It's very metaphysical, you know? This perspective is one from my side of the veil. Terri leaned into the wind of birth many years ago, just as you did. I was there, too. There were potentials laying in front of her - a track that she could take if she wished. There was no predestination, only predispositions of energy that laid before her: the parents she would have (which she had selected), the man she might meet or marry, the accident waiting to happen. All of these things were in her "potential track," and she could have chosen not to go there.
But like so many of you, she looked at it and examined it. These were the times we spoke to her and said, "Dear one, you're going into another Human lifetime that has a potential that's awesome - grander than most Humans on the planet will ever experience. You'll get to present something to tens of millions of people. You'll make them think about life. You'll change the legal system of your country. You'll awaken peoples' awareness to situations that need to be addressed with respect to morality, integrity, and even intuition. Will you do it?"
And I remember what she said. The grand angel who stood before me, who you now call Terri, smiled broadly and said, "I'm ready for that." And some of you cry in your sorrow and say "Why is this Human dead? How could such a thing be tolerated? Why would such a thing happen? Life is so precious." And I ask you this, as Terri looks on in her joy, would you take this away from her? Would you take that away from humanity, what she showed and did that resulted directly in her passing?
Start thinking of these things, perhaps differently. We've told you before that there are even those Human Beings who come in with a predisposition of suicide! What a horrible thought, you might say. "Kryon, could that even be appropriate?" And we say this: More than appropriate, it's by design! "But why should that be?" You might say. "What a horrible dishonorable death." And if that's your reaction, you're placing the whole grand picture in your own little Human box.
When you start examining it spiritually, without Human bias, you start to see that around a suicide there's this energy that develops. It's all about the family. Is there shame? Is there drama? Does it kick the family in the pants so that perhaps they might study things they never did - or perhaps they might they even look within themselves for spirituality? Blessed is the one that comes in with these tasks [like suicide]. There are so many of them who do. For these are the grease of personal change within families, and provide a gift that is grand!
You see, Spirit looks at these things differently. The curtain goes up, it goes down. You come and you go and there are profound lessons, some of which are taught harshly, by those who teach them through their own deaths.
"Well, what is it Kryon? Don't dodge the question with a diversion to suicide, for this isn't what Terri did. Is it proper or is it improper to have somebody in this vegetative state put to death by others around her?" Our answer: Exactly which Human are you talking about? You want a blanket answer, don't you? For six and half billion souls and paths, you want one answer for all. Well, you won't get one. For Terri, the answer is a solid yes. It was as it should have been. She came in with this grand opportunity to change the world, and she did it while everyone watched.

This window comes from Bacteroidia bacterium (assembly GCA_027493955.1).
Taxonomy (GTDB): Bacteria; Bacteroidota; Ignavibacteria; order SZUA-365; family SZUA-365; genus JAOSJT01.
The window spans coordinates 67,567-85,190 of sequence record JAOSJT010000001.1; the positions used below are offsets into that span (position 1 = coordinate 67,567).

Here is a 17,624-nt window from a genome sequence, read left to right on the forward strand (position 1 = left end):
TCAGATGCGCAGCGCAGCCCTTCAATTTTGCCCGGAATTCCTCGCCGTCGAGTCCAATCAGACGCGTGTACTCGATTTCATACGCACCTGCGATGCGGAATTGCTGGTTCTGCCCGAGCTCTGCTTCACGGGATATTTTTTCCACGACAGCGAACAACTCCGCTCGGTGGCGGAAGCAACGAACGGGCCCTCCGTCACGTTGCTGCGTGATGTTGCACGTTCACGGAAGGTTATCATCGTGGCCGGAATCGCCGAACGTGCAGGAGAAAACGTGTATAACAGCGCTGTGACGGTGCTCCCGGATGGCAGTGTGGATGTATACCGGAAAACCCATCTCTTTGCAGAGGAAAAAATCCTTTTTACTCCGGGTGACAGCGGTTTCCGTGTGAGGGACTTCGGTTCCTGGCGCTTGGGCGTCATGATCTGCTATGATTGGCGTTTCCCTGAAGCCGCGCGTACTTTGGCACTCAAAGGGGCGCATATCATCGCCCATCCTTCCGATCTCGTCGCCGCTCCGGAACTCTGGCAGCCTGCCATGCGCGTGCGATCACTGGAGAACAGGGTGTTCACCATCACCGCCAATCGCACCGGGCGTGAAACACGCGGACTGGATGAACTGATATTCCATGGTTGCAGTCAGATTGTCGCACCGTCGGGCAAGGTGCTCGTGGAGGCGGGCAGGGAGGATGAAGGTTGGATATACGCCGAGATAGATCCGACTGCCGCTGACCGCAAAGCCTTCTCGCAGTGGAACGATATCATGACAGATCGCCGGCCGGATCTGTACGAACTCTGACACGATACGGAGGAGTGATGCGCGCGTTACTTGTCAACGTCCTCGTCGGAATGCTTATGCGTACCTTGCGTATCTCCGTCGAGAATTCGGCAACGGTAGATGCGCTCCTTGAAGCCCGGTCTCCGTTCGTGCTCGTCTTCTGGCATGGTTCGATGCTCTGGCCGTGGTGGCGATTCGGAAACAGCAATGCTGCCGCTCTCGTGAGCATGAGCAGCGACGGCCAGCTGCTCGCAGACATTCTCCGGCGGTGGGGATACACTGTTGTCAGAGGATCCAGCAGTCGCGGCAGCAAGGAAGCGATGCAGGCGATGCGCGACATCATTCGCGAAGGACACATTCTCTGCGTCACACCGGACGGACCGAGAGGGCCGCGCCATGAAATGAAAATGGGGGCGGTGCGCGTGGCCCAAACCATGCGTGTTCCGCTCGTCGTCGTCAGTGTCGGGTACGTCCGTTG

There is appropriateness in all things and sometimes you create for yourselves what seems to be inappropriate. Yet later you understand what the gift was within the challenge. Celebrate Terri, and don't think of this as a shameful thing that Humans did to her. Think of it instead as a book that was written for you to look at, one which pushes you to a place to ask, "What should we do about this now, personally? What should our legislatures do about this, if anything? How can we approach these things more humanely and with more honor? Is our culture addressing this issue? Are we addressing this issue personally?" Let's put these questions where they belong. It's not about "right to life"; it's about the appropriateness of "this life." Each case is individual, and some are profoundly given for the planet and for those around the individual.
Oh, as all of you came into this planet and leaned into the wind of birth separately, each was unique. Each of you has a different story, a different goal, but all have the same purpose: the elevation of the vibration of the planet. Sometimes it happens to many of you at the same time. We'll get to that before we finish. ..."
"THE THREE WINDS" – Feb 23-24, 2013 (Kryon Channelling by Lee Carroll) (Subjects: Humanity, Home - other side of the veil, Wind of Birth - Birth, Wind of Existence - Life, Wind of Transition - Death) - (Text version)